Difference between revisions of "System Function DR"

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Line 183: Line 183:
&nbsp;&nbsp;&nbsp;&nbsp;&nbsp;&nbsp;⎕ct←0 ⋄ ⎕pp←99<br />
&nbsp;&nbsp;&nbsp;&nbsp;&nbsp;&nbsp;6403 ⎕dr ¯64↑1<br />
&nbsp;&nbsp;&nbsp;&nbsp;&nbsp;&nbsp;6403 ⎕dr ¯64↑1<br />
¯0<br />
¯0<br />
Line 188: Line 189:
&nbsp;&nbsp;&nbsp;&nbsp;&nbsp;&nbsp;1 ⎕dr QNaN<br />
&nbsp;&nbsp;&nbsp;&nbsp;&nbsp;&nbsp;1 ⎕dr QNaN<br />
FFF8000000000000<br />
FFF8000000000000<br />
&nbsp;&nbsp;&nbsp;&nbsp;&nbsp;&nbsp;⎕ct←0 ⋄ QNaN=1 2 3 ∞<br />
&nbsp;&nbsp;&nbsp;&nbsp;&nbsp;&nbsp;QNaN=1 2 3 ∞<br />
1 1 1 1<br />
1 1 1 1<br />
&nbsp;&nbsp;&nbsp;&nbsp;&nbsp;&nbsp;1 ⎕dr '000fffffffffffff'</apll> &mdash; The largest positive denormal<apll><br />
2.2250738585072009E¯308<br />
&nbsp;&nbsp;&nbsp;&nbsp;&nbsp;&nbsp;1 ⎕dr '0000000000000001'</apll> &mdash; The smallest positive denormal<apll><br />
4.9406564584124654E¯324<br />

Revision as of 15:52, 9 October 2008

Monadic Function

Z←⎕DR R returns the data representation of R.
R is an arbitrary array.
Z is a numeric scalar which represents the datatype of R.

The datatypes are encoded with a unique index in the low-order two digits, and the bits per element in the remaining digits:

  •  100: Boolean, one bit per element
  • 1601: Character, 16 bits per element
  • 6402: Integer, 64 bits per element
  • 6403: Floating Point, 64 bits per element (double precision)
  • 6404: Arithmetic Progression Array, 64 bits each for the offset and multiplier
  • 3208: Heterogeneous, 32 bits per element (each is a pointer)
  • 3209: Nested, 32 bits per element (each is a pointer)

For example,

      ⎕DR 1 0 1
      ⎕dr ⌈/⍬
      ⎕dr 2 64⍴1
— Note this is really an APA, not Boolean
      ⎕dr 2 64⍴1 1
— This one is Boolean because Reshape produces APAs for integer singleton right arguments only

Dyadic Function

Z←L ⎕DR R converts R to the datatype indicated by L.
R is an arbitrary array.
L is an integer scalar or one-element vector datatype (see the table above), or a special value (see below).
Z is R where each of the values are converted to the datatype indicated by L.

If the conversion is from a narrower datatype to a wider datatype, there must be exactly enough columns in the right argument to match a multiple of the size of the wider datatype. For example, when converting from character (16-bit) to integer (64-bit), the last column of the right argument must be a multiple of 4 (= 64/16); otherwise, a LENGTH ERROR is signalled.

      6402 ⎕dr 'NARS2000' — Eight 16-bit characters (=128 bits) convert to two 64-bit integers
23362775258562638 13511005043687474

If the conversion is from a wider datatype to a narrower datatype, the number of values in the result is a multiple of the ratio of the wider datatype to the narrower datatype. For example, when converting from integer (64-bit) to character (16-bit), the last column in the result is the product of last column of the right argument and 4 (= 64/16).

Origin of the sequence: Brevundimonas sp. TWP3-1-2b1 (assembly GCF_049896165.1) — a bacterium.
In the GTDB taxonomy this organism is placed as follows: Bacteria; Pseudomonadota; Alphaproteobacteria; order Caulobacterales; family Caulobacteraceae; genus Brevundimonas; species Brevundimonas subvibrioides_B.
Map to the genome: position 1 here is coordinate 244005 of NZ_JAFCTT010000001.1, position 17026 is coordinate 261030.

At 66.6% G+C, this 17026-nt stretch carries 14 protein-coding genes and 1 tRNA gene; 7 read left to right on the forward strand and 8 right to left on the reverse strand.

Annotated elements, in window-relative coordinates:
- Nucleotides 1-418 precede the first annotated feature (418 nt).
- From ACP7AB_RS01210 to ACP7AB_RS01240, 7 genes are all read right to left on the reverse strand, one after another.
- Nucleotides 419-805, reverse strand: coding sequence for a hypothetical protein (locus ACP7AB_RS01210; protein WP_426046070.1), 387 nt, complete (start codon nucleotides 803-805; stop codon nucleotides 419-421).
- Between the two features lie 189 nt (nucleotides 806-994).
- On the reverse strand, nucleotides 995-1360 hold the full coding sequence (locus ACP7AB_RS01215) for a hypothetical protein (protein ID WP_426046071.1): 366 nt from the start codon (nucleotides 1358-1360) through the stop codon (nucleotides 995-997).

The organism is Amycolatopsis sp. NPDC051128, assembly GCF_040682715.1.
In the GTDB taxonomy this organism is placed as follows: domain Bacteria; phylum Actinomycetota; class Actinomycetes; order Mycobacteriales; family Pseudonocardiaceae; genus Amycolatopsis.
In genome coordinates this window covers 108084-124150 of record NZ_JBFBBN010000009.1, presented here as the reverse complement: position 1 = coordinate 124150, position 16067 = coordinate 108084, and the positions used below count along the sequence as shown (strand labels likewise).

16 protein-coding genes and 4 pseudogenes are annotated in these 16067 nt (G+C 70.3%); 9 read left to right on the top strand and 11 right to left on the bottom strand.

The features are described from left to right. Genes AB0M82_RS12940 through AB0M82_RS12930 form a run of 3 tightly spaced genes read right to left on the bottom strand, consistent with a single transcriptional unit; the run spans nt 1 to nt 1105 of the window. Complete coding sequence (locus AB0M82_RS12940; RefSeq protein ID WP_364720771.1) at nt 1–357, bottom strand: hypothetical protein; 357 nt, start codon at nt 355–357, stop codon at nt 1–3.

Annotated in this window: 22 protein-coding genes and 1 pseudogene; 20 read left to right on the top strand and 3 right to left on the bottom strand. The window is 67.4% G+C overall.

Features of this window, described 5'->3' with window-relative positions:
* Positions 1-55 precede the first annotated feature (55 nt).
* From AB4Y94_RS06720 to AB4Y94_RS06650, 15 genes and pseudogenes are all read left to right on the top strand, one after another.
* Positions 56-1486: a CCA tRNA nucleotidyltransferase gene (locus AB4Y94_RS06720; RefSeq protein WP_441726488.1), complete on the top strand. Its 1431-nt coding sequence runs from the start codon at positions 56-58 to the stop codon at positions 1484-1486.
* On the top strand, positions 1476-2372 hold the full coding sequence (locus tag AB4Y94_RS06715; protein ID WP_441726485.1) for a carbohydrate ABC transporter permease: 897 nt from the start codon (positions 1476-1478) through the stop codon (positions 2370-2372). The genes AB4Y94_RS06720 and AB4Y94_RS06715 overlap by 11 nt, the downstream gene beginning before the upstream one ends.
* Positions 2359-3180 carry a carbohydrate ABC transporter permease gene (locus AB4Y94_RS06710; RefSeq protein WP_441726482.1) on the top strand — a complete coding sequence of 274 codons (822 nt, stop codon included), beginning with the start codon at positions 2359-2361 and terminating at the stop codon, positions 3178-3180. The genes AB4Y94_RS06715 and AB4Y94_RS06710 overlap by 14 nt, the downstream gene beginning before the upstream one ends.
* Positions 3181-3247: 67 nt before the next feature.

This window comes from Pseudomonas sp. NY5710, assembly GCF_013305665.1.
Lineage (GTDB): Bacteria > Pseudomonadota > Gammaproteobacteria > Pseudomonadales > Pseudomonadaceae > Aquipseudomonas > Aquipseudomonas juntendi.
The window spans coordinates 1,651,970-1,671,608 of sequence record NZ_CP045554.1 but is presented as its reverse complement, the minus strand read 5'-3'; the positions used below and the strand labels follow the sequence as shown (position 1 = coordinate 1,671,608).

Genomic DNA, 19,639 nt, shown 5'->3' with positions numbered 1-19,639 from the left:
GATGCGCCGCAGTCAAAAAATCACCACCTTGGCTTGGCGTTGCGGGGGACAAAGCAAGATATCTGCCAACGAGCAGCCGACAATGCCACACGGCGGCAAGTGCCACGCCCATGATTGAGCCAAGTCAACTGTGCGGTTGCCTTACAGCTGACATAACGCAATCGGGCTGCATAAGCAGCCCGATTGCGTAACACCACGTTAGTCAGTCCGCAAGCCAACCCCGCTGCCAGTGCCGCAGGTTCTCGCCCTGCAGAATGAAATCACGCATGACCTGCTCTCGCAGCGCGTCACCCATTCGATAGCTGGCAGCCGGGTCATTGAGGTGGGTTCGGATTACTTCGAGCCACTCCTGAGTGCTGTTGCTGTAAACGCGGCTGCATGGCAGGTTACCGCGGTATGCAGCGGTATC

For example,

      ⍴⎕←1601 ⎕dr 23362775258562638 13511005043687474

Keep in mind how Arithmetic Progression Arrays are created and represented as they can fool you. For example, you might try the following to convert from Boolean to integer:

      6402 ⎕dr 2 64⍴1
1 0 2 64

However, this doesn't produce the expected result because this particular right argument is an APA, not a Boolean vector. That is, under certain circumstances, the reshape primitive creates an APA. In this case, the APA is an array with an offset of 1, a multiplier of 0 and a shape of 2 64.

On the other hand, this expression

      6402 ⎕dr 2 64⍴1 1

produces the expected result because the right argument is now Boolean.

Special Values

There are several special values you may use as a left argument to ⎕dr:

  • The value 0 displays the datatype of the right argument as a text string so you don't need to remember the datatype numbers.

    For example,

          ⎕dr 'a'
          0 ⎕dr 'a'
    Character (1601): 16 bits per element
          0 ⎕dr ⍳12
    Arithmetic Progression Array (6404): 64 bit offset + 64 bit multiplier

  • The value 1 converts between character and floating point. This argument makes it easy to see the representation of floating point numbers in order to help understand precision and other floating point issues.

    For example,

          1 ⎕pp←99
          1 ⎕dr 1.1
          1 ⎕dr '3fd',13⍴'5'
          1 ⎕dr ¯∞ ∞
          1 ⎕dr '7fe',13⍴'f'
    — The largest positive number
          1 ⎕dr '001',13⍴'0'
    — The smallest positive number
          1 ⎕dr '801',13⍴'0'
    — The largest negative number
          1 ⎕dr 'ffe',13⍴'f'
    — The smallest negative number

  • The value 2 converts between character and 64-bit integer. This argument makes it easy to see the representation of integers.

    For example,

          2 ⎕dr ¯1
          2 ⎕dr '7',15⍴'f'
    — The largest positive integer
          2 ⎕dr '8',15⍴'0'
    — The smallest negative integer
          2 ⎕dr 9223372036854775807 ¯9223372036854775808

A Word of Caution

This system function allows you to create special numbers we don't currently support in that no other primitive generates these numbers. Examples of such special numbers include Quiet NaNs, Signaling NaNs, Negative Zero, and Denormals. If the system doesn't behave as you expect when using these special numbers, don't be surprised.

For example,

      ⎕ct←0 ⋄ ⎕pp←99
      6403 ⎕dr ¯64↑1
      QNaN←6403 ⎕dr ¯64↑13⍴1
— A Quiet NaN (Not a Number)
      1 ⎕dr QNaN
      QNaN=1 2 3 ∞
1 1 1 1
      1 ⎕dr '000fffffffffffff'
— The largest positive denormal
      1 ⎕dr '0000000000000001'
— The smallest positive denormal